Do you know who I was before I got sick? I was a proud and vain girl. I hated who I was. Being sick has helped me rid of those terrible characteristics I always had growing up. I'm not fully where I want to be in terms of that -- I still have moments of pride and vanity -- but God has mercifully humbled me and continues to do so through these illnesses. If good things come out of my health struggles, I welcome them. I thank God for keeping me from a path that would've strayed me further from Heaven.
And, about the guy thing, you know what? If God wants me to remain single and always have that longing for a husband and children, I will offer it up for those who suffer. If I, as the person who shamed me into staying quiet said, end up single for the rest of my life because no man will want to help me carry my crosses, I know one man who will -- Jesus Christ. He didn't carry His cross and give up His life for nothing. I will just focus on my love for Him and unite my suffering to His. If there is a man, brave enough to accept me as I am, it will be a tremendous blessing but I am resigned to either outcome. It's about doing God's will, not my own.
So, no, I will no longer feel ashamed for sharing my faith journey and my health journey. If I want to ask prayers because I'm having a bone marrow biopsy on the 22nd (which I am; this is why I'm doing a double novena to Our Lady of Montserrat and St. Giuseppe Moscati, beginning today)... because my liver isn't functioning as it should... because my body is destroying my platelets and red blood count without any scientific explanation (which has my hematologist stumped)... because other things in my blood work came back abnormal... because I've been struggling with the depression that comes with everything I've gone through lately, I will.
Anyway, I just wanted to get that off my chest because I've been carrying it around for literally months and I was tired of it. I'm sorry for the rant but I just had to say it. Maybe now I will also be able to recover a bit better; not having to feel so alone and feeling like I should be quiet because no one cares about me or what's going on with me. Yes, I've felt that way for months.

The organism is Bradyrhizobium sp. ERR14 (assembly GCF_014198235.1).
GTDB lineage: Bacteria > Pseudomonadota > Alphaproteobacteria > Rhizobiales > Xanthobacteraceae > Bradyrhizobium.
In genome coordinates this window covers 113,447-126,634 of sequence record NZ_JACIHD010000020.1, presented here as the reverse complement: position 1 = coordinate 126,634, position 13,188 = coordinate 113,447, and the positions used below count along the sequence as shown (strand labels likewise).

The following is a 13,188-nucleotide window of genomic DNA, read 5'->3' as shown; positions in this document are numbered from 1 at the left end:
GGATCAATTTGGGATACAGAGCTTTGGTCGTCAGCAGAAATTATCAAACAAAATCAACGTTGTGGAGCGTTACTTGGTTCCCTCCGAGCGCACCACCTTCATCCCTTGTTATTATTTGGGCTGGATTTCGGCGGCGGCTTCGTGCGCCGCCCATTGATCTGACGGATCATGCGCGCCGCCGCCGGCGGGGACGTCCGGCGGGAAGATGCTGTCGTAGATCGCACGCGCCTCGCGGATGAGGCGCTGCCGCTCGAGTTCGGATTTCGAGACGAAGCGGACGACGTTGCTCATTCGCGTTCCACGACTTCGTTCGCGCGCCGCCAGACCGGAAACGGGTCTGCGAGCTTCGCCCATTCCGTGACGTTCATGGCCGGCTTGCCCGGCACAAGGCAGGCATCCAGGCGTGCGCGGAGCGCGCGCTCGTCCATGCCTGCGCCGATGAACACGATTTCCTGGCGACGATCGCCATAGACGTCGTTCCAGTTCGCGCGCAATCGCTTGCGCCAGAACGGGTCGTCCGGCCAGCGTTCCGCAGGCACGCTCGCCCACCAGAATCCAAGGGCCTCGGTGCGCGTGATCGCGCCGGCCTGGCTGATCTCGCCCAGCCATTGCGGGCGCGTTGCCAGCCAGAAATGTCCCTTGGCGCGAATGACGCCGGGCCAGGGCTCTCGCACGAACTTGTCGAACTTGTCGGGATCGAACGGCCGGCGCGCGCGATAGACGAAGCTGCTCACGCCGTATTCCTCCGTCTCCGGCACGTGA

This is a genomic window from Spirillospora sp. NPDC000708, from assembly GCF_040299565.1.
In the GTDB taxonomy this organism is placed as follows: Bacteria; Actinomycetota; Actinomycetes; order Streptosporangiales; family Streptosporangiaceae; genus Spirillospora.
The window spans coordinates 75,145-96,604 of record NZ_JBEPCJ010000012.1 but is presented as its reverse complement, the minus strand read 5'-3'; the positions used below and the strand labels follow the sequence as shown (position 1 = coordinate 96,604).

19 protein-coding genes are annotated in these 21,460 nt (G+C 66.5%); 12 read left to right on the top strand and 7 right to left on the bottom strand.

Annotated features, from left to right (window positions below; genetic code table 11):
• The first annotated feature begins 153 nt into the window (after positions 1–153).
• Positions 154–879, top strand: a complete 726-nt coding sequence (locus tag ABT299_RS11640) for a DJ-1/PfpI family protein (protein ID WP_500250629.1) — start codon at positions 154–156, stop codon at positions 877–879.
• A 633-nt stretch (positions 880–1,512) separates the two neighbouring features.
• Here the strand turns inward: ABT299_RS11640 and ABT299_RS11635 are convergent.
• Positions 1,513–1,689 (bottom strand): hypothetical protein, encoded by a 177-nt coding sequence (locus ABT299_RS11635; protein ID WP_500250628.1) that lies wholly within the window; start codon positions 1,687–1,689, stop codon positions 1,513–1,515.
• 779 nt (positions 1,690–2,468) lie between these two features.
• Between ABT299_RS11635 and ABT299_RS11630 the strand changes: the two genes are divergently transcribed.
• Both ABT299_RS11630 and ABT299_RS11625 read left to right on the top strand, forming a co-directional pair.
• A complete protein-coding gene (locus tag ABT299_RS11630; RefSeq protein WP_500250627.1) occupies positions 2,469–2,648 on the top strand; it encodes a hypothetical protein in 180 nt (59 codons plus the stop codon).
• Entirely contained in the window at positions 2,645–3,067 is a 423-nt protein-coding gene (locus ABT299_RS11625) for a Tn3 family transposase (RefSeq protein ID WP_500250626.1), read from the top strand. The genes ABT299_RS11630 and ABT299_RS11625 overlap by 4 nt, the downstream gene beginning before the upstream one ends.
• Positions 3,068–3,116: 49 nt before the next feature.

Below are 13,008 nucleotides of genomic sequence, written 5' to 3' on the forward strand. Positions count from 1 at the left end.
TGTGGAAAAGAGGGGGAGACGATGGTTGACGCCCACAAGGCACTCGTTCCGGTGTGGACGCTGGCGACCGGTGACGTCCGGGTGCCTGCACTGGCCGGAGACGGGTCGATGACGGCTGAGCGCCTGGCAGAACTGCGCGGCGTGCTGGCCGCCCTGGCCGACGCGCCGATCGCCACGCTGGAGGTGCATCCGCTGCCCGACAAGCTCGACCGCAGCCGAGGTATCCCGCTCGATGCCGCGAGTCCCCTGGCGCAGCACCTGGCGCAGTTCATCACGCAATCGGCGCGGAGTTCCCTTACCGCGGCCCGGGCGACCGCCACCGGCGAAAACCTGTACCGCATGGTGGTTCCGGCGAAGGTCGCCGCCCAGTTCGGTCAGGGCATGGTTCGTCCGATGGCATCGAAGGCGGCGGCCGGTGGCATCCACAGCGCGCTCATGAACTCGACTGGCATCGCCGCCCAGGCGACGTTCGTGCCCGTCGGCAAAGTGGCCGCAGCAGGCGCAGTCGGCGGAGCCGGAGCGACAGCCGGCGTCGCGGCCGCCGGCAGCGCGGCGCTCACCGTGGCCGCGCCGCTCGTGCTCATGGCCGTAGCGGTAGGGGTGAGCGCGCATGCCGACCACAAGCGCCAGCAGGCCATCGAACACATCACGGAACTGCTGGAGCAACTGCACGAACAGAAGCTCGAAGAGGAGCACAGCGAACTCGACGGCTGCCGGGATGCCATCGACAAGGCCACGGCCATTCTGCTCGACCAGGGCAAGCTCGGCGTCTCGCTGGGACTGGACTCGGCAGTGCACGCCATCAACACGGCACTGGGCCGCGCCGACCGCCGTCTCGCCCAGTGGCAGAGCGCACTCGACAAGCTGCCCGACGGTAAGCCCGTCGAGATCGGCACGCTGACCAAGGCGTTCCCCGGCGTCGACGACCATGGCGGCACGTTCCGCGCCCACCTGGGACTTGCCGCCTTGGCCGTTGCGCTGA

Oh, and if you're wondering what this means in regards to my oblate retreat next month: I don't know. I got cleared by the hematologist to fly but not my primary physician. I should know (hopefully) tomorrow whether she also gives me the okay to go. In the meantime, I'm going to try to rest as much as I can, eat and sleep well, stay hydrated, walk for a minimum of an hour despite the fatigue (doctor's orders because my heart needs it), and keep my stress levels as low as possible so that my body can try to recover before the trip. I still plan on going, even if I have to find the additional funds to be able to afford a roomette on Amtrak if I cannot take a plane. If my doctor says I can't go, even on the train, I will refund anyone who wants their money back (from the GoFundMe fundraiser).
Anyway, now that I've given y'all an update and an explanation for my silence, I think I'm going to go take a nap. I've been feeling very exhausted -- I can't sleep enough hours in the day -- and I need to rest. I will gladly offer some of this up for anyone who could use the prayers.
As always, thanks for reading and God bless!
Posted on 04/25/2019 01:36 AM (Journey of a Catholic Nerd Writer)
|My brand new Rosary and magnet.|
Posted on 04/19/2019 03:52 AM (Journey of a Catholic Nerd Writer)
When my late father was alive, he used to make a delicious dessert called capirotada. I never realized the significance of it or its ties to the Lenten season until after he passed away. While this traditional Mexican dish is served throughout Lent, it’s most appropriate to on Good Friday. “Why?” you may ask. Because each of the ingredients is symbolic of what we commemorate on Good Friday.